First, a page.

Legal Representation In San Mateo, California

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Why a trust may be a better choice than a will

Some California parents may assume that a will is sufficient for passing assets to their children, but there may be some good reasons to consider a trust. A trust is a very different instrument. While a will only takes effect on a person's death, a person may set up and control a revocable trust while still alive. An irrevocable trust is also a possibility although it offers its creator, or grantor, less control.

Many people prefer the privacy of a trust. A will has to pass through probate and is a public document as a result. Assets cannot be distributed until the probate process is over. With a trust, people can get assets immediately. However, one of the reasons parents may want to set up a trust is so they can control when beneficiaries receive assets. They may have an adult child who is still too young to receive a large lump sum and manage it responsibly. With a trust, distribution can be delayed, or it can be done in small amounts.

Fixing gaps in an existing estate plan

It's a good first step for someone in California wishing to protect assets or provide for future generations to have an estate plan in place. However, if an existing plan is not updated or being regularly reviewed, there may be gaps or instances where current wishes are not reflected. For this reason, individuals with an estate plan are often advised to be proactive about making appropriate adjustments.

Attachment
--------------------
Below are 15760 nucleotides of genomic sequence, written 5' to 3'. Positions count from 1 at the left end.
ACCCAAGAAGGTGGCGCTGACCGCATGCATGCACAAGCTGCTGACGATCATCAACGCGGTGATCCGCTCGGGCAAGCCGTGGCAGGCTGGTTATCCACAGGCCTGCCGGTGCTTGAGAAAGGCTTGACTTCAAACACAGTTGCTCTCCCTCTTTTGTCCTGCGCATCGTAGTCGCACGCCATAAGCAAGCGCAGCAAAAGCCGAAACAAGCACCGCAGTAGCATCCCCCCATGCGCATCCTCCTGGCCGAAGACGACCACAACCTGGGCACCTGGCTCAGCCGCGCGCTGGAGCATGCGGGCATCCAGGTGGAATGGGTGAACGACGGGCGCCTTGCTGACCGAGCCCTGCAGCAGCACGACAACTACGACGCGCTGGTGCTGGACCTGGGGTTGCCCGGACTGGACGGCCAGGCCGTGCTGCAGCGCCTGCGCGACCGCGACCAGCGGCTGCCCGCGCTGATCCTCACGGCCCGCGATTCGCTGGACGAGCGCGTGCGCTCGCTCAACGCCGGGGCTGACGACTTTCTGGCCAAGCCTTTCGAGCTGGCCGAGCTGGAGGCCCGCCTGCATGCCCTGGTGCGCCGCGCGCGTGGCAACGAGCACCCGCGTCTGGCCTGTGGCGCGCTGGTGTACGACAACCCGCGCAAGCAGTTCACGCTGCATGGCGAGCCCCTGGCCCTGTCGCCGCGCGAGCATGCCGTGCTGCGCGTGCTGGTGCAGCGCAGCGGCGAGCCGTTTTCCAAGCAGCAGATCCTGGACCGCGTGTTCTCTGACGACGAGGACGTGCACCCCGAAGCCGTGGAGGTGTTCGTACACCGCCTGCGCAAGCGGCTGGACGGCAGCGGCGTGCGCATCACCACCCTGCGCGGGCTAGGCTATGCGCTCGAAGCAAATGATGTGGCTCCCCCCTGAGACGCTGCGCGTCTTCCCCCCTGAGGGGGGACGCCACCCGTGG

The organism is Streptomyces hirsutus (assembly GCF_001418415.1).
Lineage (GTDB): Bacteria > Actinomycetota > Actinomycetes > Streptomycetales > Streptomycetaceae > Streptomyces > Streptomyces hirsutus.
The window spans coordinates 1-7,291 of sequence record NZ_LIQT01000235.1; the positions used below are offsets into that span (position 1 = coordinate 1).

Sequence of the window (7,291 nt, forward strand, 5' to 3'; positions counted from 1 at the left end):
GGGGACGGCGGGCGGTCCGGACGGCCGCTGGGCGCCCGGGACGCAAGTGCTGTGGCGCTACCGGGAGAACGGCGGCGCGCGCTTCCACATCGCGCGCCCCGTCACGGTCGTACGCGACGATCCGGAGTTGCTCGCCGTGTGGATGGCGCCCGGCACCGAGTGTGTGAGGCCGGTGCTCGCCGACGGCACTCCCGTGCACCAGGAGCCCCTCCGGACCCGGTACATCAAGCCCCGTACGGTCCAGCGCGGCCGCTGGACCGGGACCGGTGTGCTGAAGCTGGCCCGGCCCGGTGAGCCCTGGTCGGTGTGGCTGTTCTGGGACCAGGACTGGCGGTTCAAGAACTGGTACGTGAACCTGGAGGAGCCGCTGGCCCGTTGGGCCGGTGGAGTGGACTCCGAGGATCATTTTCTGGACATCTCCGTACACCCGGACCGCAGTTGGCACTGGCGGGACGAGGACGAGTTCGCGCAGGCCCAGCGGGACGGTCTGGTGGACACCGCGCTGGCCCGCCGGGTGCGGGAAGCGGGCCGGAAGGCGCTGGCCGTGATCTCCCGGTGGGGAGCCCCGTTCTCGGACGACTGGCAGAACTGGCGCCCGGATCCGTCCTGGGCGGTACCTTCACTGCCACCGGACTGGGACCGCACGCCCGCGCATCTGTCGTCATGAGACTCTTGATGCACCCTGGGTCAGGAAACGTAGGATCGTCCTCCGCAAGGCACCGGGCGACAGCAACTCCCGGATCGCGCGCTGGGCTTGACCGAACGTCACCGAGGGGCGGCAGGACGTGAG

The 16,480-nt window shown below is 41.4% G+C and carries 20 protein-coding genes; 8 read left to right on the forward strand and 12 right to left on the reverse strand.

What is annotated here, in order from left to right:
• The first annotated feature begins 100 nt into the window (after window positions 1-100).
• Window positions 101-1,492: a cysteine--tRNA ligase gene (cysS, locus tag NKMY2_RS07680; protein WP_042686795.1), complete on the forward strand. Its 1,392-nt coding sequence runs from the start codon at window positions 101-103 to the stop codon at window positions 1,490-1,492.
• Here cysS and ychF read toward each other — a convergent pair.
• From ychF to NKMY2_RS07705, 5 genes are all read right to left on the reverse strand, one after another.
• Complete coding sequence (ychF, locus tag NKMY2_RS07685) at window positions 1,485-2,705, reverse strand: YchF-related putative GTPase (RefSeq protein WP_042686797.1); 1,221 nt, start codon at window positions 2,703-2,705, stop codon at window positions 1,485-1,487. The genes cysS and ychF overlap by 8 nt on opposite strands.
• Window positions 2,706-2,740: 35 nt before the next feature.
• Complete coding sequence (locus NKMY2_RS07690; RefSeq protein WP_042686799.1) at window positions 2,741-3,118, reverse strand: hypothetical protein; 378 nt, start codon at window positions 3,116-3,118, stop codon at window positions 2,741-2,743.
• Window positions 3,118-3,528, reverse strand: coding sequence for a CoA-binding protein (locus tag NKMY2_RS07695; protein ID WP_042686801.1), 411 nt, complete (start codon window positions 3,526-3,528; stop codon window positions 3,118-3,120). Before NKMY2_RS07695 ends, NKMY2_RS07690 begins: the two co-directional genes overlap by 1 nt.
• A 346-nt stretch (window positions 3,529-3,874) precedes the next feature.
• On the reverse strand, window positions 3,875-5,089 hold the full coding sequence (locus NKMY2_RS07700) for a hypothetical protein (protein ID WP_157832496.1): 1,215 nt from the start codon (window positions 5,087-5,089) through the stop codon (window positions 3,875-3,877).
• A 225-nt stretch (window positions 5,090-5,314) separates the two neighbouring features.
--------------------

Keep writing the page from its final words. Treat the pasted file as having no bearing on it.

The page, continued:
One sign that estate plans may need attention is the absence of important plan components, such as an advanced medical directive or financial power of attorney. Beneficiaries need to be periodically updated as well to account for changes with family situations, such as new births or deaths. Also, if an executor is deceased or unable to carry out duties and no successor is named, the court will appoint another person, usually one of the other beneficiaries.

Who should be the executor of my estate?

Planning your estate is the responsible thing to do, and planning who will be the executor of your estate calls for extra thought.

While most people choose children, siblings or friends to execute their will, you should give thought to the qualities that make a good executor. You should also consider where your executor lives - in many cases, an out-of-state executor will need to post a probate bond to act on another person's behalf.

Preparing for taxes after death

When people in California pass away, they will often name an executor in their will. In other cases, the probate court may appoint the representative. However, death does not put an end to tax obligations. Instead, it leads to the need for a new tax assessment of the deceased's gross estate. The estate includes all the property that a person owned at the time of his or her death. There are several different types of property involved in assessing a total gross estate, including bank accounts, investments and real estate. The estate also includes lifetime gifts, overseas property, joint property with a right of survivorship and some types of community property. It can even include certain types of life insurance proceeds.

The executor of the estate will add together all a person's assets that count toward the gross estate. This amount, in addition to the adjustments available for taxable gifts made from 1977 onward, is compared to the federal estate tax exemption. If it is higher, the executor must file an IRS form 706 to report on the estate. This is true even if no taxes are necessary as transfers between spouses are generally exempt.

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Barulich Dugoni & Suttmann Law Group, Inc.
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Suite 1000
San Mateo, CA 94402-946

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